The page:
John Burningham’s Latest Picture Book is the Poignant Tale of a ‘Difficult’ Dog’s Last Journey | Picture books
The late children’s author John Burningham’s latest picture book – in which the ‘difficult dog’ Miles sets off on one last trip – has been completed by his friend Bill Salaman and illustrated by his wife, Helen Oxenbury.
Burningham, who died in 2019 at the age of 82, wrote and illustrated some of the 20th century’s most treasured picture books, from Mr Gumpy’s Outing to Granpa. He was married for over 50 years in Oxenbury, whose illustrations adorn picture books including We Go Bear Hunting and Ten Little Fingers and Ten Little Toes. Oxenbury said when Burningham got sick he asked her to finish the book he was working on, Air Miles, for him.
Released on June 17, Air Miles follows on from Burningham’s 2016 picture book, Motor Miles, which recounted the adventures of Miles, a “very difficult dog” who, as Burningham writes, “did not come when he was called out, didn’t like to go for a walk, didn’t like his food. Or the rain. He barked too much and he didn’t like other dogs. Miles is only happy on road trips, and the family neighbor realizes he needs a car of his own.
Air Miles, whose story was completed by the couple’s lifelong friend Salaman, sees the dog getting a little older and not always enjoying the things he did before. âBut a new challenge awaits when Miles takes off on one last and wonderful journey,â said publisher Jonathan Cape, describing the title as âa deeply moving book on new horizons and saying goodbyeâ¦ a picture book of beauty, endless possibilities, and love, which explores loss and grief in subtle and heartwarming ways â.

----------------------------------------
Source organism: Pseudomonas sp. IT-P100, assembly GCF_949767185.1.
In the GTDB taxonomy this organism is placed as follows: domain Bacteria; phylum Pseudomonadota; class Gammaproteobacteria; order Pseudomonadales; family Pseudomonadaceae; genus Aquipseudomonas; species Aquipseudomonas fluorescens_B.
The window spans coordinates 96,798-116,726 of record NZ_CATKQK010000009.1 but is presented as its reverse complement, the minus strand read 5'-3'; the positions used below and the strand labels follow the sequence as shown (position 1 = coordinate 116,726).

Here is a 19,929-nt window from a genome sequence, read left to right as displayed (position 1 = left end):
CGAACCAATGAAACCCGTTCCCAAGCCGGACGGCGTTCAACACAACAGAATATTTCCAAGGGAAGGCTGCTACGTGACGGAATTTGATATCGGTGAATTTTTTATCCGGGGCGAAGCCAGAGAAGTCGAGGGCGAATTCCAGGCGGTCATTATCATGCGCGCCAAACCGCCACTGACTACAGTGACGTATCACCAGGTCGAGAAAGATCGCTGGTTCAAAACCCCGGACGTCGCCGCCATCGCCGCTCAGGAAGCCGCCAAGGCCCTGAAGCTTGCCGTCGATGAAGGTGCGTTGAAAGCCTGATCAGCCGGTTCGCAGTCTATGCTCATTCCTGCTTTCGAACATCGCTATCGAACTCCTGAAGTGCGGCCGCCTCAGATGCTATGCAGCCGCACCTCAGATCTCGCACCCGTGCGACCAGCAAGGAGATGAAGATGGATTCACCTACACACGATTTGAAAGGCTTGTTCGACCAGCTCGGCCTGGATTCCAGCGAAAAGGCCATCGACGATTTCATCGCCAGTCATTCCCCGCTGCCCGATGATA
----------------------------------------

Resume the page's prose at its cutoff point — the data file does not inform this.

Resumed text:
Oxenbury said Miles had been the couple’s âmuch loved but very difficultâ Jack Russell. âThinking about his second Miles story, John fell very ill and realized that he might not be able to finish this book. John asked me if I would finish Air Miles for him. By this point Miles was dead so I thought my contribution could be my tribute to the two much loved men in my life, âshe said.
The book will also include three of Burningham’s illustrations, with his miniature sketches used for the cover pages.
Oxenbury and Burningham, who won the first-ever Joint BookTrust Lifetime Achievement Award in 2018, had previously only collaborated on one title, 2010’s There Going to be a Baby. Speaking to The Guardian in 2018, Burningham said it was âa lot easier if we don’t really do itâ. He worked on the ground floor of their house, while Oxenbury had a studio outside. âWe can take it in small doses, but if we worked in the same studio it would be appalling,â he said at the time. âThe feathers would fly,â Oxenbury added.